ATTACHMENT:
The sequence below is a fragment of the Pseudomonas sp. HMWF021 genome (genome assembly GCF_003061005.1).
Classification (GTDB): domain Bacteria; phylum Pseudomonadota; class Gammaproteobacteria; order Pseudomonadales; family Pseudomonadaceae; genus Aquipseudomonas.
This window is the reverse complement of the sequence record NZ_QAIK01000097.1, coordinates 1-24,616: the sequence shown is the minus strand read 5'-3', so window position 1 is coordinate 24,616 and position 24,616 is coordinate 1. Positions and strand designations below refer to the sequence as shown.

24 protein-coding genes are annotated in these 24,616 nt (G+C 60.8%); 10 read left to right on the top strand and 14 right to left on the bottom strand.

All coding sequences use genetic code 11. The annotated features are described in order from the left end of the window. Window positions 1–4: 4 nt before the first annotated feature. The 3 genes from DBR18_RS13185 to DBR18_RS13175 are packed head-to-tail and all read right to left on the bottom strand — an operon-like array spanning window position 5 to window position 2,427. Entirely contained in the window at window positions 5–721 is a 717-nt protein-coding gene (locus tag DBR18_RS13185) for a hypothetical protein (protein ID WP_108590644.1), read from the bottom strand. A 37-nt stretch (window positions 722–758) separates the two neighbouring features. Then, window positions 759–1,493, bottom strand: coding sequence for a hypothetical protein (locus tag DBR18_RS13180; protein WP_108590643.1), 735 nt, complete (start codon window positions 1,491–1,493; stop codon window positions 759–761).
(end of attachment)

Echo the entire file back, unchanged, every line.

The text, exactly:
The sequence below is a fragment of the Pseudomonas sp. HMWF021 genome (genome assembly GCF_003061005.1).
Classification (GTDB): domain Bacteria; phylum Pseudomonadota; class Gammaproteobacteria; order Pseudomonadales; family Pseudomonadaceae; genus Aquipseudomonas.
This window is the reverse complement of the sequence record NZ_QAIK01000097.1, coordinates 1-24,616: the sequence shown is the minus strand read 5'-3', so window position 1 is coordinate 24,616 and position 24,616 is coordinate 1. Positions and strand designations below refer to the sequence as shown.

24 protein-coding genes are annotated in these 24,616 nt (G+C 60.8%); 10 read left to right on the top strand and 14 right to left on the bottom strand.

All coding sequences use genetic code 11. The annotated features are described in order from the left end of the window. Window positions 1–4: 4 nt before the first annotated feature. The 3 genes from DBR18_RS13185 to DBR18_RS13175 are packed head-to-tail and all read right to left on the bottom strand — an operon-like array spanning window position 5 to window position 2,427. Entirely contained in the window at window positions 5–721 is a 717-nt protein-coding gene (locus tag DBR18_RS13185) for a hypothetical protein (protein ID WP_108590644.1), read from the bottom strand. A 37-nt stretch (window positions 722–758) separates the two neighbouring features. Then, window positions 759–1,493, bottom strand: coding sequence for a hypothetical protein (locus tag DBR18_RS13180; protein WP_108590643.1), 735 nt, complete (start codon window positions 1,491–1,493; stop codon window positions 759–761).